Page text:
Meet 6 South Carolinians accelerating acceptance for LGBT people

GLAAD's Southern Stories Summer Tour is done, but so much still remains to be done in order to advocate for LGBT equality in the South. We were in South Carolina June 15-16, meeting with local LGBT leaders. South Carolina has been in the national spotlight for the last week after the terrible shooting in Charleston and continued conversation about race, acceptance and tolerance. From some of the people we met on the tour, GLAAD is proud to introduce you to six people who are accelerating acceptance in the Palmetto State.

Anthony Beckett

Anthony Beckett is originally from Severna Park, Maryland. He attended South Carolina State University, where he co-founded UNITY: The GSA, the first and only Gay-Straight Alliance at a public HBCU in the state of South Carolina. He joined the South Carolina Black Pride Board of Directors to further his reach in the LGBT community as well as further develop and encourage young African American gay males. As the current President of SC Black Pride, Beckett cultivates awareness of education, empowerment, and political and community involvement for those living in both that African American and LGBT communities in SC.

Blair Durkee

Greenville, SC is home to Bob Jones University, the fundamentalist Christian school that Blair Durkee attended for a number of years before coming out as a trans woman. After leaving the intolerant religion in which she had so long been immersed, Durkee has become a strong advocate of LGBT acceptance in the Upstate of South Carolina. She is an active advocate with both BJUnity and Camp Gender Benders, equipping LGBT people with the support and skills to be leaders in seeking both legal and lived equality. Durkee graduated with a B.S. in Computer Science from Bob Jones University in 2010. She is currently pursuing a PhD in Computer Science at Clemson University and serves as Clemson's Graduate Student Government's Vice President.

Colleen Condon

Charleston County councilwoman Colleen Condon and her fiancé, Nichols Bleckley, made headlines as the first same-sex couple in South Carolina to receive their marriage license. Of their relationship, Condon told GLAAD in 2014, "We're looking forward to having that relationship recognized in a wedding that's legal in South Carolina." Because of the bravery she showed in suing the state of SC for her right to marry, Condon has made that very dream a reality for many same-sex couples in South Carolina. When she is not taking up the mantle of social justice, Condon enjoys boating, reading, and gardening.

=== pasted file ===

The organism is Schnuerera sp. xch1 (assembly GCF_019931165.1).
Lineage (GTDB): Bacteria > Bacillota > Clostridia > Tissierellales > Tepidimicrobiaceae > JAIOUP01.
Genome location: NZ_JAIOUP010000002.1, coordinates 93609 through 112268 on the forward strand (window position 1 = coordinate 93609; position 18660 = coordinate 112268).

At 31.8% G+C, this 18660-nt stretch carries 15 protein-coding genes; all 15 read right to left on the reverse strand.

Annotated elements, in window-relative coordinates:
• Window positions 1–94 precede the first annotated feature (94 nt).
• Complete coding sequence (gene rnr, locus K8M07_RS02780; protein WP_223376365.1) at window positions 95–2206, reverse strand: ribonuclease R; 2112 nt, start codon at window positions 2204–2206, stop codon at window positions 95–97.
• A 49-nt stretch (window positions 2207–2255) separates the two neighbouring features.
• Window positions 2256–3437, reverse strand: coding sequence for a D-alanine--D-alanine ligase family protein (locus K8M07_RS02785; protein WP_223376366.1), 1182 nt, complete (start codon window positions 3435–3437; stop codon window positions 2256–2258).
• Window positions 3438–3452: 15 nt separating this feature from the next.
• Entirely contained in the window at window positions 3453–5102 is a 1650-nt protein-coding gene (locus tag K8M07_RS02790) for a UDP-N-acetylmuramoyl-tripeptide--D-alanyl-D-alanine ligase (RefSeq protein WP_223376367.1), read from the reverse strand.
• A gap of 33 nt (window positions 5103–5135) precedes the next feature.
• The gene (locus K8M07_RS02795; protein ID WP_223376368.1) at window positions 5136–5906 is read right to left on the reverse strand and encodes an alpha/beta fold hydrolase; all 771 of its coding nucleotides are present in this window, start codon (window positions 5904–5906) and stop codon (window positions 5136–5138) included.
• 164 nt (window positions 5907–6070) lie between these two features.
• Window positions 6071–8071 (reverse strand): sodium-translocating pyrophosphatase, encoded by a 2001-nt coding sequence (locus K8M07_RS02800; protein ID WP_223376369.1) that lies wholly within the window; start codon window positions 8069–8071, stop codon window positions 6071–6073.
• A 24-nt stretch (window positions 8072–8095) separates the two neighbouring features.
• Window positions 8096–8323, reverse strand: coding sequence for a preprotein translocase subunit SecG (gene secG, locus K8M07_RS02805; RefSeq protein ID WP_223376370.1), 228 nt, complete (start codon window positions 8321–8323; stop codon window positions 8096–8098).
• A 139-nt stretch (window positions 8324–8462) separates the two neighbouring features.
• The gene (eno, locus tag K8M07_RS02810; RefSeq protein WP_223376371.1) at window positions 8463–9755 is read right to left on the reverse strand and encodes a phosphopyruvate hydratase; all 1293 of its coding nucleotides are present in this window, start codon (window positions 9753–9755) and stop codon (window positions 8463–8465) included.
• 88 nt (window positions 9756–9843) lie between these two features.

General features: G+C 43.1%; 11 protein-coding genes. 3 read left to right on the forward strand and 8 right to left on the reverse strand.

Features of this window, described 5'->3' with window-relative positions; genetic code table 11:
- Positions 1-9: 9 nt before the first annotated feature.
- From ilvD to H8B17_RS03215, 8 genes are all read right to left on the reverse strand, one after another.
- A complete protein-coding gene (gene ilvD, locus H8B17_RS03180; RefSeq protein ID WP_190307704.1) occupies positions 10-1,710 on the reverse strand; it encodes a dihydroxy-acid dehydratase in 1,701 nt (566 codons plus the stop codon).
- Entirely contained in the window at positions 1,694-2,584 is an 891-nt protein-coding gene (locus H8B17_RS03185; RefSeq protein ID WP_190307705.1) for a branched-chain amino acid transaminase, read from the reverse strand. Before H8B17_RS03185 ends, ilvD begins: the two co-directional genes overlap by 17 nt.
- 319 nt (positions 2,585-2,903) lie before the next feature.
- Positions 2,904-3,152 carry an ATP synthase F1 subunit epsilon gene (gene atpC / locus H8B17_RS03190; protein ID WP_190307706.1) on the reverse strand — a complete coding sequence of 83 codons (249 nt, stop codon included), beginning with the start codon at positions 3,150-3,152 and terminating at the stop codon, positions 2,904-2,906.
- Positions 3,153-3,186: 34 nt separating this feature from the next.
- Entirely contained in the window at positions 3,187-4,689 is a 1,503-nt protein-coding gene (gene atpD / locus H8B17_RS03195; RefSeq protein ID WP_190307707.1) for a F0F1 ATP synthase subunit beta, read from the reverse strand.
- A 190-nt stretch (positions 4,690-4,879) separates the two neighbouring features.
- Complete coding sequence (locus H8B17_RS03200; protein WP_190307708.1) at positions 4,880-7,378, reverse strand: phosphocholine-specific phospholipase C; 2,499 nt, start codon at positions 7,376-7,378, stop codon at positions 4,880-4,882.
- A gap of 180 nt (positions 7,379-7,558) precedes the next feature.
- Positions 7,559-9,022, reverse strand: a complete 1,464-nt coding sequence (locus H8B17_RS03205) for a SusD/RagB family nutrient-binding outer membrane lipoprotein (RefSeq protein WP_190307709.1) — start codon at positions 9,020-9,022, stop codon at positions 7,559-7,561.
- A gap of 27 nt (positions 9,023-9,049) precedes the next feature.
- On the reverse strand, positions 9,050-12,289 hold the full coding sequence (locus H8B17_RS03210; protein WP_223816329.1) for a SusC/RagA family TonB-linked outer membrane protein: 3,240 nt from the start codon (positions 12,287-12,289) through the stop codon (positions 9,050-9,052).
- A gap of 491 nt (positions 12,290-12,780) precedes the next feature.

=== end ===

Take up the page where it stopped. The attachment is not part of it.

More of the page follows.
Rev. Tiffany Adams

Tiffany Adams is the senior pastor and co-founder of Kingdom Outreach Fellowship, a non-traditional, multi-denominational community church in the heart of Columbia, SC. Her church started in 2010, growing out of a Bible study, which has remained at the heart of her ministry. She often leads communities through workshops on what the Bible has to say about LGBT people. She all of her identities identities as an African-American, bisexual, female, faith leader to draw people into an inclusive community that can welcome, accept, and celebrate all of God's creation. 

Malissa Burnette

Malissa Burnette joined the Board of Directors for SC Equality, a nonprofit that works to advance civil and human rights for LGBT South Carolinians and their families, in 2009 and serves the organization as a project there. Burnette lives in Columbia and is a Partner at the law firm of Callison Tighe. Burnette long has worked for workplace and social justice in SC. She has a wealth of experience in family law, personal injury, sexual harassment, and discrimination law. Burnette has fought in several ground-breaking cases and was a lead attorney and spokesperson in Condon v. Wilson, the lawsuit that resulted in lifting the ban on same-sex marriage in SC. Thanks to her status as a notary, she even officiated the same-sex wedding of small-town Latta's Police Chief Crystal Moore and her partner. Unsurprisingly, Burnette he has been named one of the Best Lawyers in America.

Jeff March

Jeff March is the President of SC Pride, the largest and longest-running Pride event in South Carolina. Through his leadership at SC Pride, March has helped accelerate the acceptance of the LGBT community in SC by amplifying many issues such as equal opportunity in employment, equal treatment in the military, the repeal of sodomy laws, the right to adopt children, and the monitoring of hate crimes by law enforcement. Additionally, March brings style to the Palmetto State as the owner of and stylist at robert jeffrey salon. Originally from Illinois, March makes his home in the South Carolina capital of Columbia.

GLAAD is proud of these six individuals – and so, so many other South Carolinians – who accelerate acceptance in the South. Make sure to check out GLAAD's Southern Stories program and our newly-released original mini-documentary State of Change: South Carolina where these six, along with other acceptance accelerators, are profiled.